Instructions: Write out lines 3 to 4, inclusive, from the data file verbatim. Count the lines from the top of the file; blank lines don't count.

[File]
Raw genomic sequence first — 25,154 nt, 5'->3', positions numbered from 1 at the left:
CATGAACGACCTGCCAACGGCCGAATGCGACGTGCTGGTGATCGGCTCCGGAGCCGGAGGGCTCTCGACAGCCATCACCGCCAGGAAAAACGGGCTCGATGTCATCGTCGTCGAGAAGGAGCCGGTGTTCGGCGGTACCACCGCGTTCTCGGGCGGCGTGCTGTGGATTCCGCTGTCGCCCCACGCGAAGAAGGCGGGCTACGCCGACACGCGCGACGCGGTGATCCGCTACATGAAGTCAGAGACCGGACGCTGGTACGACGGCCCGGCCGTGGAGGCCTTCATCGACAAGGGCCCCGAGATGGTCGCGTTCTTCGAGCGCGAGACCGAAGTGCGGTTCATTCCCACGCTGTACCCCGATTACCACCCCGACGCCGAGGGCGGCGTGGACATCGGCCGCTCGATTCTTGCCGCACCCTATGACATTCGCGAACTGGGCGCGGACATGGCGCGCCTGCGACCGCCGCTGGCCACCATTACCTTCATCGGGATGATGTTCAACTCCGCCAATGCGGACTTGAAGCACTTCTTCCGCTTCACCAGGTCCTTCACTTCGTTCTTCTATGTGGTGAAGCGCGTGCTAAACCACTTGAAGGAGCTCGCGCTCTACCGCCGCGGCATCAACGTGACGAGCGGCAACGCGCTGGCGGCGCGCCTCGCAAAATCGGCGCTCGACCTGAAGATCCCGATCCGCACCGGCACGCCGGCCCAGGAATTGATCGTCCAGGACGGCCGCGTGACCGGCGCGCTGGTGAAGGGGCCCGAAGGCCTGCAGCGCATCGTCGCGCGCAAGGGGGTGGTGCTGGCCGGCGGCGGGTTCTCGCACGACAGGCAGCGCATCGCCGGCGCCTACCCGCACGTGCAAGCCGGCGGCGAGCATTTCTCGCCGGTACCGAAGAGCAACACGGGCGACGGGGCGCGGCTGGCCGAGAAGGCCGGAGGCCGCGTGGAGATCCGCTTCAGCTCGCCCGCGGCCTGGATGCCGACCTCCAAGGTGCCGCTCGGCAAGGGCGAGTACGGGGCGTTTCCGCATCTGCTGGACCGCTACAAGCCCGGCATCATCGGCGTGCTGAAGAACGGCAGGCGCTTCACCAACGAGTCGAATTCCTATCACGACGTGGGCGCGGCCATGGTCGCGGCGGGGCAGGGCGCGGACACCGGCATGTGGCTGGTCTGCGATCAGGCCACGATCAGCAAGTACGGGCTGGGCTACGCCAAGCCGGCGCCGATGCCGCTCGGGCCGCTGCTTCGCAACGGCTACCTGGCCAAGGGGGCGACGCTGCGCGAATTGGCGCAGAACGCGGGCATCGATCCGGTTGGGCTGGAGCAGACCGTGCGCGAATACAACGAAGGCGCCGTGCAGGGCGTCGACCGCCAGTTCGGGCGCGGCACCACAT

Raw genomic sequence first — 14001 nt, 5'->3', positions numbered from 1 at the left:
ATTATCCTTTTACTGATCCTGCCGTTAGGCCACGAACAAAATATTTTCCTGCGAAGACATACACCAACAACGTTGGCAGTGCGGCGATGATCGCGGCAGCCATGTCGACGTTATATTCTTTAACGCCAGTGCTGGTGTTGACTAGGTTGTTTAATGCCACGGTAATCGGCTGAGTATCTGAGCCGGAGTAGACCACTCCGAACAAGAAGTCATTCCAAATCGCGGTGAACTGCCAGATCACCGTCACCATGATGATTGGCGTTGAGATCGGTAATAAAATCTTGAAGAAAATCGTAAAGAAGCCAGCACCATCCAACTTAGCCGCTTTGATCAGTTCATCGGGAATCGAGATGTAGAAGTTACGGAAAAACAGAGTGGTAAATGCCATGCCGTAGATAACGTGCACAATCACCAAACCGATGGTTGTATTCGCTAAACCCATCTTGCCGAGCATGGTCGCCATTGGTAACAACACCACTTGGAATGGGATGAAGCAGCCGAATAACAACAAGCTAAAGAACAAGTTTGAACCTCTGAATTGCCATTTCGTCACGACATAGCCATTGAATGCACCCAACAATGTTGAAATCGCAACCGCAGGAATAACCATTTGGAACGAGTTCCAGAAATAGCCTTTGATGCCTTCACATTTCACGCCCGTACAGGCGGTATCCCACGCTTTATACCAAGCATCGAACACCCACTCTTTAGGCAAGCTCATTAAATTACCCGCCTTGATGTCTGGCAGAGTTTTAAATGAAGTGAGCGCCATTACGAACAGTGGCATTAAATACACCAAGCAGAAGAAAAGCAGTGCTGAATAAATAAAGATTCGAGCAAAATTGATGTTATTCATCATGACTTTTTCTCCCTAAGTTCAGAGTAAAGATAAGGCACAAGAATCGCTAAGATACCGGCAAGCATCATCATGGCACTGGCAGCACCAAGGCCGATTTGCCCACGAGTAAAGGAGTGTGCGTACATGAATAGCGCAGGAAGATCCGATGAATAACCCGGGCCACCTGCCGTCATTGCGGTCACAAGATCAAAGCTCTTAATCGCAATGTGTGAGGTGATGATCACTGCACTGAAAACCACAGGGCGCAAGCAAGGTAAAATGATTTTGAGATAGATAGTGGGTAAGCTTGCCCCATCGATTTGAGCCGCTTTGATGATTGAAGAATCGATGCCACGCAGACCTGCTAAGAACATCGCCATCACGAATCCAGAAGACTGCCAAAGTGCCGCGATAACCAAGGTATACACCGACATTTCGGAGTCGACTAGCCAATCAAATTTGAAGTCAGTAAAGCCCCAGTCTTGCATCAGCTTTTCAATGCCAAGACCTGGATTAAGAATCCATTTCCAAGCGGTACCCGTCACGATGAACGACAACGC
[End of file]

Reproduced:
Raw genomic sequence first — 14001 nt, 5'->3', positions numbered from 1 at the left:
ATTATCCTTTTACTGATCCTGCCGTTAGGCCACGAACAAAATATTTTCCTGCGAAGACATACACCAACAACGTTGGCAGTGCGGCGATGATCGCGGCAGCCATGTCGACGTTATATTCTTTAACGCCAGTGCTGGTGTTGACTAGGTTGTTTAATGCCACGGTAATCGGCTGAGTATCTGAGCCGGAGTAGACCACTCCGAACAAGAAGTCATTCCAAATCGCGGTGAACTGCCAGATCACCGTCACCATGATGATTGGCGTTGAGATCGGTAATAAAATCTTGAAGAAAATCGTAAAGAAGCCAGCACCATCCAACTTAGCCGCTTTGATCAGTTCATCGGGAATCGAGATGTAGAAGTTACGGAAAAACAGAGTGGTAAATGCCATGCCGTAGATAACGTGCACAATCACCAAACCGATGGTTGTATTCGCTAAACCCATCTTGCCGAGCATGGTCGCCATTGGTAACAACACCACTTGGAATGGGATGAAGCAGCCGAATAACAACAAGCTAAAGAACAAGTTTGAACCTCTGAATTGCCATTTCGTCACGACATAGCCATTGAATGCACCCAACAATGTTGAAATCGCAACCGCAGGAATAACCATTTGGAACGAGTTCCAGAAATAGCCTTTGATGCCTTCACATTTCACGCCCGTACAGGCGGTATCCCACGCTTTATACCAAGCATCGAACACCCACTCTTTAGGCAAGCTCATTAAATTACCCGCCTTGATGTCTGGCAGAGTTTTAAATGAAGTGAGCGCCATTACGAACAGTGGCATTAAATACACCAAGCAGAAGAAAAGCAGTGCTGAATAAATAAAGATTCGAGCAAAATTGATGTTATTCATCATGACTTTTTCTCCCTAAGTTCAGAGTAAAGATAAGGCACAAGAATCGCTAAGATACCGGCAAGCATCATCATGGCACTGGCAGCACCAAGGCCGATTTGCCCACGAGTAAAGGAGTGTGCGTACATGAATAGCGCAGGAAGATCCGATGAATAACCCGGGCCACCTGCCGTCATTGCGGTCACAAGATCAAAGCTCTTAATCGCAATGTGTGAGGTGATGATCACTGCACTGAAAACCACAGGGCGCAAGCAAGGTAAAATGATTTTGAGATAGATAGTGGGTAAGCTTGCCCCATCGATTTGAGCCGCTTTGATGATTGAAGAATCGATGCCACGCAGACCTGCTAAGAACATCGCCATCACGAATCCAGAAGACTGCCAAAGTGCCGCGATAACCAAGGTATACACCGACATTTCGGAGTCGACTAGCCAATCAAATTTGAAGTCAGTAAAGCCCCAGTCTTGCATCAGCTTTTCAATGCCAAGACCTGGATTAAGAATCCATTTCCAAGCGGTACCCGTCACGATGAACGACAACGC